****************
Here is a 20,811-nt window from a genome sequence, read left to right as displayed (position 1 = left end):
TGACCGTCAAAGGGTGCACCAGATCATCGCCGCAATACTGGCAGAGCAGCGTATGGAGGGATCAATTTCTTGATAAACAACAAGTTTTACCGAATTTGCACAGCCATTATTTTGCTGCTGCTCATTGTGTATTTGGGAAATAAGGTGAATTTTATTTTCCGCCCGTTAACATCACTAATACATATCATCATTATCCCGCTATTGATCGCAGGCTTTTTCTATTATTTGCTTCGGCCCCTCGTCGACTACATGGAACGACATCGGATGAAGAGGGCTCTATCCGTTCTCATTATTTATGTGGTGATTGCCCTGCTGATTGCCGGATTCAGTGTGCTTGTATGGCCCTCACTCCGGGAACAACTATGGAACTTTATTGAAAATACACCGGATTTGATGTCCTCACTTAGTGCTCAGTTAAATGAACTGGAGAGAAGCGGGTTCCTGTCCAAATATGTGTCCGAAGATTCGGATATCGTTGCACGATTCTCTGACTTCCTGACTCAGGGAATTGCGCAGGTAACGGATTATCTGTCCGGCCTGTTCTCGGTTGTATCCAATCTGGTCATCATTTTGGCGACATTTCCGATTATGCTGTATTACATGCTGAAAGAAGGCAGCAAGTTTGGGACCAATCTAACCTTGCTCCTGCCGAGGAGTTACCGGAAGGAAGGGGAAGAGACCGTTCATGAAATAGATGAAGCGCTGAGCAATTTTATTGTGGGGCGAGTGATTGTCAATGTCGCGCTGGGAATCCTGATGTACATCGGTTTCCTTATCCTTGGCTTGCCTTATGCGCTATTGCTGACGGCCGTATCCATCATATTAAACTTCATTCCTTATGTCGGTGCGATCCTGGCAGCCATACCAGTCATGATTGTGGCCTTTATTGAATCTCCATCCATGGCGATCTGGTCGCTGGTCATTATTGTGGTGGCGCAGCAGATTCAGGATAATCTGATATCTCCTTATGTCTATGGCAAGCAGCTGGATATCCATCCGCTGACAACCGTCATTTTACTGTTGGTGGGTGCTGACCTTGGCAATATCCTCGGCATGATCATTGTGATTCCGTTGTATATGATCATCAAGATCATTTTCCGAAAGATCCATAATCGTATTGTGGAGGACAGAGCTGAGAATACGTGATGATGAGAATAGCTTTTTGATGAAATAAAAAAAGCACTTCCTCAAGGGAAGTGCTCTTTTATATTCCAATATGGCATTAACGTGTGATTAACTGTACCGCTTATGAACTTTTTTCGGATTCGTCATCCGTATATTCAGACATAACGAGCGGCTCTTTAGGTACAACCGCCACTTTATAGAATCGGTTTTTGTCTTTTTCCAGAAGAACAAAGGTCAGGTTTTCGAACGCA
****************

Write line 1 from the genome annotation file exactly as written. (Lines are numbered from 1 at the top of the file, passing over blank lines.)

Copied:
Here is a 20,811-nt window from a genome sequence, read left to right as displayed (position 1 = left end):